VASSALBORO — The car bounced off the paved driveway and onto the nearby lawn, its three passengers throwing beer cans out the window and yelling over music coming full-blast out of the stereo.

A Maine State Police cruiser hot on the car’s tail flashed lights as one of the troopers, through a loudspeaker, ordered the driver to stop the car.

The car came to an abrupt stop, but the guys in it weren’t ready to give up the chase. They bolted away from the cops, toward some low shrubbery on the edge of the lawn.

That’s when the doors of the cruiser flew open and two four-legged furry officers bounded out, racing full-tilt after two of the men from the car. When they got close enough, the dogs leaped, clenching the men’s forearms in their jaws and stopped them long enough for their human partners to catch up and make an arrest.

The third car occupant, running in the opposite direction, was stopped the same way, when a third dog hidden in the trunk of the cruiser popped out and ran him down, dragging the man to the ground.

The whole scene was over in less than two minutes.

Of course, none of it was real, but the drill, staged in front of the Maine Criminal Justice Academy in Vassalboro, gave a sense of the types of situations law enforcement K-9 teams face and the level of training required for the job.

Minutes before, six teams, in full dress uniform, had assembled with fellow officers, friends and family in the academy gymnasium for the formal graduation. In all cases, both members of the teams looked more comfortable dressed down and working outside.

The teams included handlers from Maine State Police, a Waldo County Sheriff’s Office Deputy and an officer from the Bangor Police Department. They will join about 100 other teams in police agencies across the state.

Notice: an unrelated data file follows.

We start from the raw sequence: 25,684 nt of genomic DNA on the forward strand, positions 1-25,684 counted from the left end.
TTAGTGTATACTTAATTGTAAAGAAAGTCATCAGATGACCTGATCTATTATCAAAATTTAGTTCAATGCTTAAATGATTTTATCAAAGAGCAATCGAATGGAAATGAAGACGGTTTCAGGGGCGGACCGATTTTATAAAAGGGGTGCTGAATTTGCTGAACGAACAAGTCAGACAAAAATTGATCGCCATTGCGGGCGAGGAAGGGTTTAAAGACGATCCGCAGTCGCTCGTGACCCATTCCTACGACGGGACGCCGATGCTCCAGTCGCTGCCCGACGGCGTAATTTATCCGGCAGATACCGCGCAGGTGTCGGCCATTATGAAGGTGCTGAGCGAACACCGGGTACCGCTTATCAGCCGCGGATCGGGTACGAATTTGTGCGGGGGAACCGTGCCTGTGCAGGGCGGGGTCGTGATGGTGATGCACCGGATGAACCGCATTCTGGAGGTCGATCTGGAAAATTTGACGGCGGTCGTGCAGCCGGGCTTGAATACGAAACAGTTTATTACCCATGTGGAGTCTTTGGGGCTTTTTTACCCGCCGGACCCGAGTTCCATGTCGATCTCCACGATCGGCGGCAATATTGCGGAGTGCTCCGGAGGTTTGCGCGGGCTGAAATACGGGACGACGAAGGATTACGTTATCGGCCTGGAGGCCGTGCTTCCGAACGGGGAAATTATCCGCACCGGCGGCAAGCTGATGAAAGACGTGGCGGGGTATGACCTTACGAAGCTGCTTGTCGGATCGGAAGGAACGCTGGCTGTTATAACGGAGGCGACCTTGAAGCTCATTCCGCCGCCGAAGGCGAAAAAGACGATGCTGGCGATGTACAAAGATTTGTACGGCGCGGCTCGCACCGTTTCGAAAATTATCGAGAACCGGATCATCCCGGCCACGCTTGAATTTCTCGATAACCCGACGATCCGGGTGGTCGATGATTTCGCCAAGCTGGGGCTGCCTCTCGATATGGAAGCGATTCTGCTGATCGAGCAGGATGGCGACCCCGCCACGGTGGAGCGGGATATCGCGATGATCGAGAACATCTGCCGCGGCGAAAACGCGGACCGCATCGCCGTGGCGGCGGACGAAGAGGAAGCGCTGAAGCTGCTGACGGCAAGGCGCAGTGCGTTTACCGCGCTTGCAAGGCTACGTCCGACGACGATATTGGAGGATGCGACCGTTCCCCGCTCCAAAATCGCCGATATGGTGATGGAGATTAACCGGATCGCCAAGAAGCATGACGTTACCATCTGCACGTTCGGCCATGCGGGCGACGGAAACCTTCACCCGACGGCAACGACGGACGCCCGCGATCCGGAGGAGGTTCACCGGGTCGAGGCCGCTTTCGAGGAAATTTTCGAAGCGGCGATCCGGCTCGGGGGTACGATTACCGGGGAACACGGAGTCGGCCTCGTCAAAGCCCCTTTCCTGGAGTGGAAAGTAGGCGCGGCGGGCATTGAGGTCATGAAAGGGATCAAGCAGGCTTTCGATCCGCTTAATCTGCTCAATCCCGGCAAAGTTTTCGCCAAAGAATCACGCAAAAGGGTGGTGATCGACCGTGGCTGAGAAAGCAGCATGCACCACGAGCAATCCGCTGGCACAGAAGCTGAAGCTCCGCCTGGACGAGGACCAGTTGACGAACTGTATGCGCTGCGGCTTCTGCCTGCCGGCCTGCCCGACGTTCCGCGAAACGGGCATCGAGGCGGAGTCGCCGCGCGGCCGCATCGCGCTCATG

The officers’ four-legged partners, however, came from farther afield. Almost all the dogs selected to train with the police are from Europe, said Maine State Police Cpl. Seth Edwards, the school’s lead trainer. American dogs tend to be over-bred and don’t have the stamina and longevity. Breeds like malinois, German shepherd and Dutch shepherd are popular choices.

“It’s rare to find a dog that meets our qualifications,” Edwards said.

Doyle, a German shepherd-Belgian malinois mix, was one of those dogs.

The state police bought Doyle at 8 weeks old, and he was raised with help from state prison inmates. At 6 months, the puppy was turned over to Barry Meserve, a 17-year state police veteran who had two previous dog partners. Doyle is named after one of the school’s former trainers.

The intensive training lasts 14 weeks and includes instruction in tracking, searching a building, criminal apprehension, agility and obedience. After going through the course, the teams can find a missing person, track a suspected criminal through the woods, locate important evidence or missing equipment and take down someone threatening their handler.

The majority of the calls for K-9 units are for tracking, Edwards said, and the teams get used to being called in at all hours to pursue a suspect through rough terrain and rougher weather.

Most of the dogs selected for the course are 1 to 2 years old, but one of the graduates started the course at age 3 1/2.

Basic training, called patrol school, is only the first step. The K-9 teams probably will take additional courses, such as narcotics detection. When they are fully trained, the teams will put in two days of academy training a month and get re-certified every year, Edwards said.

It’s a position that requires a particular skill set but also demands an emotional investment. The officers and dogs are together constantly, and dogs live with their handlers off-duty.

Sometimes an officer can feel as though he or she is spending more time with the dog than with the family.

“K-9 is a lot of work,” Edwards said. “If you’re on the dive team, when you get done with a dive you put your stuff in your trunk and you close it and you’re done. Not with K-9. You’ve got the dog all the time.”

That level of dedication can be intimidating, not just for the officers, but also their families.

Krystal Levesque, from Caribou, said she was initially dead set against her husband, state police Officer Andrew Levesque, entering the program.

“I said no,” Levesque said. “I had a chocolate Lab, and I didn’t want another dog in my house.”

After the first week, she wanted her husband to take Vitz, a German shepherd, back. But that changed after the pair started training. Vitz’s behavior improved and the dog quickly became part of the family.

The perception of Vitz as a tough police animal initially turned her off to bringing it into her house, Levesque said.

“When you think of a K-9 dog, you think of biting and being aggressive,” she added.

“But he’s just a sweet dog. He knows the difference between home and work.”

Peter McGuire — 861-9239

[email protected]

Twitter: PeteL_McGuire

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